Which can be calculated having derived S and Ac from the indentation curve using the area function, Ac being the projected contact area. The Young’s modulus, E, can then be obtained from:
Here, Ei is the Young’s modulus, νi is the Poisson coefficient of the indenter, and ν the Poisson coefficient of the tested sample.
How are These Calculated?
A power-law fit through the upper 1/3 to 1/2 of the unloading data intersects the depth axis at ht. The stiffness, S, can be calculated from by the slope of this line. The contact depth, hc, is then calculated as:
The indenter area function can be evaluated to calculate the contact Area Ac. This function will rely on the geometry of the diamond and at low loads by an area correction.
For the ideal Berkovich and Vickers indenters, the area function is Ac = 24.5 hc2; for Cube Corner indenter, the area function is Ac = 2.60 hc2; for Spherical indenter, the area function is Ac = 2πRhc where R is the radius of the indenter. The elastic components, as mentioned before, can be modeled as springs of elastic constant E, given the formula:
σ = Eε
where σ is the stress, E is the elastic modulus of the material, and ε is the strain that takes place under the given stress, similar to Hooke's Law. The viscous components can be modeled as dashpots such that the stress-strain rate relationship can be given as,
where σ is the stress, η is the viscosity of the material, and dε/dt is the time derivative of strain.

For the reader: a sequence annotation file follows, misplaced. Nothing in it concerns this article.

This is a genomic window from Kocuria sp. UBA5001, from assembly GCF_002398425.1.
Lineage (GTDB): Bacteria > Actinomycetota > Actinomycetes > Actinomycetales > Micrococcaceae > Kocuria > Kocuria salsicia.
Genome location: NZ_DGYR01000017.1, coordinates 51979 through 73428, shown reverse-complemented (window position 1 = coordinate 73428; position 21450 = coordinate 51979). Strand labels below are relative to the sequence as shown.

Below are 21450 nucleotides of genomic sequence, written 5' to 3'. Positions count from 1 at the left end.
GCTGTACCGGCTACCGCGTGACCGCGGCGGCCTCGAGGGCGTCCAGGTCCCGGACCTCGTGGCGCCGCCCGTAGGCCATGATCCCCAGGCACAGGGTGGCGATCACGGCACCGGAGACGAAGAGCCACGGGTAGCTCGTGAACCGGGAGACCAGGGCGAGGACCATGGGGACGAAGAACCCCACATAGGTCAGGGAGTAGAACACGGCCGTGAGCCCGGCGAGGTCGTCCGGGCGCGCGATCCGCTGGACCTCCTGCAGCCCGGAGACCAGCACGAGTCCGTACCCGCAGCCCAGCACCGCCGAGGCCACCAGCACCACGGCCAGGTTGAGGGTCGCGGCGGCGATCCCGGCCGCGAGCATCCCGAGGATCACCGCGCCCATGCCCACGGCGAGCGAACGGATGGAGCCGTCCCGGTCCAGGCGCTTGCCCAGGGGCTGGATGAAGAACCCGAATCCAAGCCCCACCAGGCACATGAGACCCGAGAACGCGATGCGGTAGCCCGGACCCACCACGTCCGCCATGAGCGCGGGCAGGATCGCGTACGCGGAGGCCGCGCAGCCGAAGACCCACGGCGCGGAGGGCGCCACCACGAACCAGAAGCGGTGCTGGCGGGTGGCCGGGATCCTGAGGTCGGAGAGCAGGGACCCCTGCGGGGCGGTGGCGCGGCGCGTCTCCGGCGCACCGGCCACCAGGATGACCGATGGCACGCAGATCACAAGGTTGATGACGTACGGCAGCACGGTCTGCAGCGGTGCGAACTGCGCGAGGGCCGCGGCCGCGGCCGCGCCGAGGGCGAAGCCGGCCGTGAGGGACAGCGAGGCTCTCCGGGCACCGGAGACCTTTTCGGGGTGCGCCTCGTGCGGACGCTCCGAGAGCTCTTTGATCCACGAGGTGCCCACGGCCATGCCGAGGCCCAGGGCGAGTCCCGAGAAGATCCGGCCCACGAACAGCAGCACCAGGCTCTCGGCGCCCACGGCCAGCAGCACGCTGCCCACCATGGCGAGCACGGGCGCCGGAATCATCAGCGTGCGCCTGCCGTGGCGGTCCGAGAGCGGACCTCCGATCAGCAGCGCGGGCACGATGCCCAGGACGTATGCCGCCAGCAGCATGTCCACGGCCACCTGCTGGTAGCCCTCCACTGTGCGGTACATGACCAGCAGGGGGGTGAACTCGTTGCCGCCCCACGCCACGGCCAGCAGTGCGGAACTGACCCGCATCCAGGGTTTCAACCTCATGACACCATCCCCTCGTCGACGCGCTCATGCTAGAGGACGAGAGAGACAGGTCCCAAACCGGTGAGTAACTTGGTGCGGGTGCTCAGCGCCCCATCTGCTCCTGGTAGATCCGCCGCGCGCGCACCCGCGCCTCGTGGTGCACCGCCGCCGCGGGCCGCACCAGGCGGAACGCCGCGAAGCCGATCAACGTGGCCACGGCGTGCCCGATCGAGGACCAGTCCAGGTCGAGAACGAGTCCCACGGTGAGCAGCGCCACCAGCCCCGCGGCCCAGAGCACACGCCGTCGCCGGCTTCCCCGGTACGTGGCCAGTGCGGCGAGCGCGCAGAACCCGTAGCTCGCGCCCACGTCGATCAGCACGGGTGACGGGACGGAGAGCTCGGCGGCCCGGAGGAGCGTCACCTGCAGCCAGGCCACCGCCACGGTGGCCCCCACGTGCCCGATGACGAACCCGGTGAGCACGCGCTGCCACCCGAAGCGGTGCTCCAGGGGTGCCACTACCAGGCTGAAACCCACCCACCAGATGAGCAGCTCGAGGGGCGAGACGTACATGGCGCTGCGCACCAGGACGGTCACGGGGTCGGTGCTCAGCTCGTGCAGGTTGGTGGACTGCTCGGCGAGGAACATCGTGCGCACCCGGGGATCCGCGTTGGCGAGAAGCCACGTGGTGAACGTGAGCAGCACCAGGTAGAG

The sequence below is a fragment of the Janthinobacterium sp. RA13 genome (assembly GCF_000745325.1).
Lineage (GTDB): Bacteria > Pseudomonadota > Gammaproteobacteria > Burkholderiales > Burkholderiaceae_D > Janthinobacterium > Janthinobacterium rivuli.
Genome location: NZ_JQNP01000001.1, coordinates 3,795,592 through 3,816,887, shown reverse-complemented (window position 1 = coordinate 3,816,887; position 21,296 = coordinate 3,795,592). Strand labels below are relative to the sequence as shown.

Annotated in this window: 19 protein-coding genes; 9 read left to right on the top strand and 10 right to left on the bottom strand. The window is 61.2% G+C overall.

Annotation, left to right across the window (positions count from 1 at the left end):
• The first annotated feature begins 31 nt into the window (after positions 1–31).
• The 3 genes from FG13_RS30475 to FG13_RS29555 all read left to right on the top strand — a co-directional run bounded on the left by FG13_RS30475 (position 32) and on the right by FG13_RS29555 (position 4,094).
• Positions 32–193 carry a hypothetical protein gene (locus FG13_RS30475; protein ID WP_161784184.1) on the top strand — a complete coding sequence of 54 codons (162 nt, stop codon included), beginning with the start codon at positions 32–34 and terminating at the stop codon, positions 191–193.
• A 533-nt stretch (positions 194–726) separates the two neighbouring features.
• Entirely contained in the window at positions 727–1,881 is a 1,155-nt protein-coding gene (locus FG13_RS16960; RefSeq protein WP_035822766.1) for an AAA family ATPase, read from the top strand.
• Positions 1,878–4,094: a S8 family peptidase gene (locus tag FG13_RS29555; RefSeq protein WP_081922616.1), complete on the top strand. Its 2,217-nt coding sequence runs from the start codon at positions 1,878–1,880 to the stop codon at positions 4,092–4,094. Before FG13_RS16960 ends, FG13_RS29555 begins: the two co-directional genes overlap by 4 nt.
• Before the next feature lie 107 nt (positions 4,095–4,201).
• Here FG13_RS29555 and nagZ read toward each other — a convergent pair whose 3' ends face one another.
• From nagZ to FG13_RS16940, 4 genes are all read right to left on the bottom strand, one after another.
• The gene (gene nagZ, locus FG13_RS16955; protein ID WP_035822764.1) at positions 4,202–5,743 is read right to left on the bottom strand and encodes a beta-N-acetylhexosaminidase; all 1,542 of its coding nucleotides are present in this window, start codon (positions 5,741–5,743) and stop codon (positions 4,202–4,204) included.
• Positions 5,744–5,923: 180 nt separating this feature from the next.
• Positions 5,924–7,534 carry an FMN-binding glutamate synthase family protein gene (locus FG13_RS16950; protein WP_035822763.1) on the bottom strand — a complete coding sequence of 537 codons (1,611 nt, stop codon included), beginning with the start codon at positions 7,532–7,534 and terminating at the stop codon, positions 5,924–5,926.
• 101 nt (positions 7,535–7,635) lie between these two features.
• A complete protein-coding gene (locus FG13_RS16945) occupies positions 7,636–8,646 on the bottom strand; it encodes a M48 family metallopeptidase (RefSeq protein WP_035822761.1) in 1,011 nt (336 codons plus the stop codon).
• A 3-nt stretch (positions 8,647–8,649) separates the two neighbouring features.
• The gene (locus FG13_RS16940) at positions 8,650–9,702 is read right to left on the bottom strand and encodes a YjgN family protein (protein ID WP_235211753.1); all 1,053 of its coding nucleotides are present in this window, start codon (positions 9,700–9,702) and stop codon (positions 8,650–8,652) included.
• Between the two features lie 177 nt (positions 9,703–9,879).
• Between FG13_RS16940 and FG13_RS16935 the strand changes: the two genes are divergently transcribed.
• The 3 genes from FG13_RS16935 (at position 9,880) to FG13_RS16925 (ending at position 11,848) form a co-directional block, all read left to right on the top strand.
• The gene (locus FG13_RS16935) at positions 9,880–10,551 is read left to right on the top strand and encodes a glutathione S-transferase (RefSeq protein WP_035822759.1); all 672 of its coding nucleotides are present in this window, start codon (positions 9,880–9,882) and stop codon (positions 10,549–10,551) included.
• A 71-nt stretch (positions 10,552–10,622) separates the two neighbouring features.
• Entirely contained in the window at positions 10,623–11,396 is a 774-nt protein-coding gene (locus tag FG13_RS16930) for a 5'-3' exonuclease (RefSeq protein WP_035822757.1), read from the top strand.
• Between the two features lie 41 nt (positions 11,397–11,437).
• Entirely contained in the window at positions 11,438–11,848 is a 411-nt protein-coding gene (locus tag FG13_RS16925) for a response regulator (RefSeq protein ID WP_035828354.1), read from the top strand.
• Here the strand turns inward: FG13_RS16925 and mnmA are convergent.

As the analysis is highly dependent on the selected model, Nanovea offers the tool to collect the data of displacement versus depth during the creep time. The maximum creep displacement versus the maximum depth of indent and the average speed of creep in nm/s is given by the software. Creep may be best examined when loading is quicker. The spherical tip might be a more suitable choice.
Other Possible Tests Include the Following:
Stress-Strain & Yield Stress, Puncture Resistance, Compression Strength, Fracture Toughness, Fatigue testing, and many more.
|Applied Force (mN)
|Loading rate (mN/min)
|Unloading rate (mN/min)
To summarize, it was shown how the Nanovea Mechanical Tester, in Nanoindentation mode, offers a precise measurement of puncture resistance and has a superior benefit in comparison to conventional instruments. Other tests possible with the same system, for instance, depth versus load also enable creep, hardness, and elastic modulus to be tested with a sharp Berkovich diamond or during a more compressive test with a flat or sphere indenter. Fatigue could be tested with multiple cycle loading, and yield strength can be tested with increasing load multiple cycles.
By using the controlled XY stage, the same instrument can be used to measure marring and scratch properties or to gauge coefficient of friction of these film samples. Multi-pass wear is also a common test as it provides valuable information on the long-term feasibility. Examining the coatings on foils and films could also be done using the lower load range of the nano module.
This information has been sourced, reviewed and adapted from materials provided by Nanovea.
For more information on this source, please visit Nanovea.